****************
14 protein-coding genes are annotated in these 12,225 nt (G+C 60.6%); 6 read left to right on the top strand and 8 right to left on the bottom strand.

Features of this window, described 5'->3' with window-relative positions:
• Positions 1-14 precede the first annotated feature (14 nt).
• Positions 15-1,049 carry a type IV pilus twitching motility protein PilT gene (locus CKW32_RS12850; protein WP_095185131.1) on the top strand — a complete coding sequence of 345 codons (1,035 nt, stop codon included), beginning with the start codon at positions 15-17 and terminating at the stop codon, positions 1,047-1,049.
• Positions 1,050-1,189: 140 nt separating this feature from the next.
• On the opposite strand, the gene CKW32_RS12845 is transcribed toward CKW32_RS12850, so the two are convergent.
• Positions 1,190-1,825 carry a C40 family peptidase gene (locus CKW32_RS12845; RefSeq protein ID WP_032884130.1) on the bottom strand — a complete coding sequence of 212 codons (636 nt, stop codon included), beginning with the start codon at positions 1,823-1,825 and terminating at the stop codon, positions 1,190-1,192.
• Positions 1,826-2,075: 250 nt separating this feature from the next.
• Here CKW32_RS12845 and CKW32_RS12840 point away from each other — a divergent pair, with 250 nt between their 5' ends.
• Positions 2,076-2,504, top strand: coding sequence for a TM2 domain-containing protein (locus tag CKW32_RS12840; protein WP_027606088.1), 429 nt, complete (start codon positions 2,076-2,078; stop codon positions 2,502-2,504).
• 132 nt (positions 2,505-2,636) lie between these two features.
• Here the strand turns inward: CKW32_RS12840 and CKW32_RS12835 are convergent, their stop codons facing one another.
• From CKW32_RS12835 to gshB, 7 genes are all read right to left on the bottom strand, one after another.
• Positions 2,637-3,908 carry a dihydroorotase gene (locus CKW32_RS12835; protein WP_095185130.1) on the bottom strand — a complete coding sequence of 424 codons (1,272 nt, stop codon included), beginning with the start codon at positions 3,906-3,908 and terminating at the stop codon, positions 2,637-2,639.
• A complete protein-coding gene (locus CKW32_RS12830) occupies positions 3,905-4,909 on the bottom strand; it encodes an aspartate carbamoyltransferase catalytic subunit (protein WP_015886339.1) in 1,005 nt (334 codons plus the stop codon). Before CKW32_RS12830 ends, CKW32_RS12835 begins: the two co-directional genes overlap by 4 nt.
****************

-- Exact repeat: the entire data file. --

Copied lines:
14 protein-coding genes are annotated in these 12,225 nt (G+C 60.6%); 6 read left to right on the top strand and 8 right to left on the bottom strand.

Features of this window, described 5'->3' with window-relative positions:
• Positions 1-14 precede the first annotated feature (14 nt).
• Positions 15-1,049 carry a type IV pilus twitching motility protein PilT gene (locus CKW32_RS12850; protein WP_095185131.1) on the top strand — a complete coding sequence of 345 codons (1,035 nt, stop codon included), beginning with the start codon at positions 15-17 and terminating at the stop codon, positions 1,047-1,049.
• Positions 1,050-1,189: 140 nt separating this feature from the next.
• On the opposite strand, the gene CKW32_RS12845 is transcribed toward CKW32_RS12850, so the two are convergent.
• Positions 1,190-1,825 carry a C40 family peptidase gene (locus CKW32_RS12845; RefSeq protein ID WP_032884130.1) on the bottom strand — a complete coding sequence of 212 codons (636 nt, stop codon included), beginning with the start codon at positions 1,823-1,825 and terminating at the stop codon, positions 1,190-1,192.
• Positions 1,826-2,075: 250 nt separating this feature from the next.
• Here CKW32_RS12845 and CKW32_RS12840 point away from each other — a divergent pair, with 250 nt between their 5' ends.
• Positions 2,076-2,504, top strand: coding sequence for a TM2 domain-containing protein (locus tag CKW32_RS12840; protein WP_027606088.1), 429 nt, complete (start codon positions 2,076-2,078; stop codon positions 2,502-2,504).
• 132 nt (positions 2,505-2,636) lie between these two features.
• Here the strand turns inward: CKW32_RS12840 and CKW32_RS12835 are convergent, their stop codons facing one another.
• From CKW32_RS12835 to gshB, 7 genes are all read right to left on the bottom strand, one after another.
• Positions 2,637-3,908 carry a dihydroorotase gene (locus CKW32_RS12835; protein WP_095185130.1) on the bottom strand — a complete coding sequence of 424 codons (1,272 nt, stop codon included), beginning with the start codon at positions 3,906-3,908 and terminating at the stop codon, positions 2,637-2,639.
• A complete protein-coding gene (locus CKW32_RS12830) occupies positions 3,905-4,909 on the bottom strand; it encodes an aspartate carbamoyltransferase catalytic subunit (protein WP_015886339.1) in 1,005 nt (334 codons plus the stop codon). Before CKW32_RS12830 ends, CKW32_RS12835 begins: the two co-directional genes overlap by 4 nt.